Motocrosser Making a Difference | Ryan Langille Gives…and Gives
By Billy Rainford
When I dug into the archives and posted an old photo of Nico Izzi, Mike Alessi, and Chad Reed from Press Day for Sick Kids Hospital at the 2009 Toronto Supercross, I had no idea I had uncovered a really nice, feel-good story.
Chase Langille is the one on the right of the photo with the mohawk and behind him is his twin brother, Ryan Langille. Chase saw the post and sent a message telling us that his brother donates stem cells to people who are in need of them. I thought that was a really cool thing to do, so I got in touch with Ryan to learn more, assuming he would be willing to talk about it. Fortunately, he was.
Alright, to start off, my name is Ryan Langille. I grew up in a small town called Leamington, Ontario, about 45 minutes south of Windsor. For as long as I can remember motocross has been a part of my life. My dad has always ridden dirt bikes so it always kept me and my brother interested in motocross. I didn’t get as deep into it as my brother, but I still ride.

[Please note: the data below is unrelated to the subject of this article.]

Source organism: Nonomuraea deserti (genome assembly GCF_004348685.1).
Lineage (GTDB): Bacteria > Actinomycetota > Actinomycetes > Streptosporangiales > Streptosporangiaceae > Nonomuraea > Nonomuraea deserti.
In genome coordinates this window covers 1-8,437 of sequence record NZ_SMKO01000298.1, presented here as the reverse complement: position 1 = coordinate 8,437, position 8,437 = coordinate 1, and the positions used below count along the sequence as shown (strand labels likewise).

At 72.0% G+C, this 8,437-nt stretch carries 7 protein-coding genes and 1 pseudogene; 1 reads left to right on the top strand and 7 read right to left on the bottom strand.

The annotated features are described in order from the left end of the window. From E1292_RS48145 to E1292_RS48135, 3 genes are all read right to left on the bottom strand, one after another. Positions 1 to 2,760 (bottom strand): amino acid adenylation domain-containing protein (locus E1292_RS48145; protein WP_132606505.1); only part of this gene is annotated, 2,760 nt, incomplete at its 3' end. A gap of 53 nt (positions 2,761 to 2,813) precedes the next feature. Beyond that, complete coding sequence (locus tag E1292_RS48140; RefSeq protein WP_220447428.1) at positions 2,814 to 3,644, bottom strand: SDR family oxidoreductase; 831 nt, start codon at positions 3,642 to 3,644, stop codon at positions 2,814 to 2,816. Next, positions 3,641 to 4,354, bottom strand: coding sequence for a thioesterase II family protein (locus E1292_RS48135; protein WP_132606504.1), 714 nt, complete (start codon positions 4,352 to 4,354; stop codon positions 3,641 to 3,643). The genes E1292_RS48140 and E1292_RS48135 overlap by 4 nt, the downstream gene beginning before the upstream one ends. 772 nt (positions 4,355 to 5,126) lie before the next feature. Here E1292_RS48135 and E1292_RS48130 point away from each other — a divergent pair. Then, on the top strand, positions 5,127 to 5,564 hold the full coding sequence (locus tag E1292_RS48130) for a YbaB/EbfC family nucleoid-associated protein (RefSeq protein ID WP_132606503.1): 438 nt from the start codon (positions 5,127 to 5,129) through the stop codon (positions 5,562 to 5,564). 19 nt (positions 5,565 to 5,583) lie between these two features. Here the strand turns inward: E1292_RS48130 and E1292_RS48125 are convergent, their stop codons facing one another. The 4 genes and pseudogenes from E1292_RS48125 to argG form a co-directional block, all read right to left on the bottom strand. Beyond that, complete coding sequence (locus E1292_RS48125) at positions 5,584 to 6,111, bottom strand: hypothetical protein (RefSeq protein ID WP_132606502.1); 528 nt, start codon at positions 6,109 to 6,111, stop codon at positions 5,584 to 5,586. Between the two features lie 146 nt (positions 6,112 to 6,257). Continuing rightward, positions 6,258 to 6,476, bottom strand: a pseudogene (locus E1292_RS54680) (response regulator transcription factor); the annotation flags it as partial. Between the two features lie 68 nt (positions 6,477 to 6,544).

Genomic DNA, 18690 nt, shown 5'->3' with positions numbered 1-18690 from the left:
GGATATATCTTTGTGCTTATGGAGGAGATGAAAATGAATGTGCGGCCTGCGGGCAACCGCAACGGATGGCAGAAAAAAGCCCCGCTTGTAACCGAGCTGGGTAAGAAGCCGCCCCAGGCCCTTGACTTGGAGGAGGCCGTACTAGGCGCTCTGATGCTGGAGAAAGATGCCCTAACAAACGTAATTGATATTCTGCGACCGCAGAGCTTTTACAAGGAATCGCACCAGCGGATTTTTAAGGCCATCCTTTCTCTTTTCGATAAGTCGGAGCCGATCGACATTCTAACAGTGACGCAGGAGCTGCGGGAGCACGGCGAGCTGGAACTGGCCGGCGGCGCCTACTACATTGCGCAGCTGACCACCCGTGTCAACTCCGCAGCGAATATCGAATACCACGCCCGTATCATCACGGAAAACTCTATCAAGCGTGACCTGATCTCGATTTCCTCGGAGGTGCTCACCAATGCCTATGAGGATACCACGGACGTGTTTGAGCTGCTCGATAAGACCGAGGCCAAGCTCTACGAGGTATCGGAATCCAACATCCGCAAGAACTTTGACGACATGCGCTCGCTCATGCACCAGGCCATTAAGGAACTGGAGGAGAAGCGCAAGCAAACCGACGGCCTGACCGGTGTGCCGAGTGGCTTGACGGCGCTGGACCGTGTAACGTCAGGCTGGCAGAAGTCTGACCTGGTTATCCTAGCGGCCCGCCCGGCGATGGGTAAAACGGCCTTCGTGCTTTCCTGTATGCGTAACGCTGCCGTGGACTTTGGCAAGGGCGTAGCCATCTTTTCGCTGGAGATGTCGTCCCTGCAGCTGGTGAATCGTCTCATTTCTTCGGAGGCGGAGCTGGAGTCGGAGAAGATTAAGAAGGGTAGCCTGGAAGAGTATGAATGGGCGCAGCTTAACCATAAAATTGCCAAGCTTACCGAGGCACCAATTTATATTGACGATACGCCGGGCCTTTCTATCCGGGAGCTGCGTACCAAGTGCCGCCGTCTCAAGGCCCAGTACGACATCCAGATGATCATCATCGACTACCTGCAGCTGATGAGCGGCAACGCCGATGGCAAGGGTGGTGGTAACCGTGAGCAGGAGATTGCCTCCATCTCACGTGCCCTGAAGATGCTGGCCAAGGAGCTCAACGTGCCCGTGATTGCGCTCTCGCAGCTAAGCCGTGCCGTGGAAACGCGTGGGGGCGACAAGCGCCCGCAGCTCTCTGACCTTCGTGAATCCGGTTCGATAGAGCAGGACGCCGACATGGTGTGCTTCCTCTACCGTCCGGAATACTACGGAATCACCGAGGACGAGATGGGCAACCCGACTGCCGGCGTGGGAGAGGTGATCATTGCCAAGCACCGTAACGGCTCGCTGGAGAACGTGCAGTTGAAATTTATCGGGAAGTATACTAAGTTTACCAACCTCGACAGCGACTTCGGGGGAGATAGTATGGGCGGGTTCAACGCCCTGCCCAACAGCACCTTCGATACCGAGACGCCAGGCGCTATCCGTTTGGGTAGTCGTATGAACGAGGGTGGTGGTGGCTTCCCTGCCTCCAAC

When we were young, my brother was scrolling through the internet and saw a chance to get free tickets to the Toronto Supercross. It turned out to be a contest to raise money for Sick Kids Hospital. We ended up raising money for sick kids for 4 years. The last year is when that photo was taken.
Anyway, ever since then, it’s just been engrained into me that if I have the power to help someone to help them. So, when I got the call to be a stem cell donor it was a no-brainer to donate.
I know nothing of who I am donating to. I’ve had to have three blood tests to make sure I’m the best match for this person. So a person has a better chance of winning the lottery than being someone’s stem cell match. And the main way the check to see if someone is a stem cell match is through donating blood, which I do as often as they allow.
And there are two ways they can take your stem cells: One way is they put you under and go through your hips. The other way, and what they prefer to do, is they give you this medication that overflows your bones with stem cells and they leak to your blood. What they do is stick a needle in one arm, pull the blood, and then spin it really fast, pulling the stem cells from your blood and put it back into your other arm.
What a great story. I’m really glad posting that photo was the catalyst to connecting with a motocross rider doing good.
Thank you very much for sharing this story with us, Ryan. It’s an inspiration to read that there are people out there caring for others as much as you are.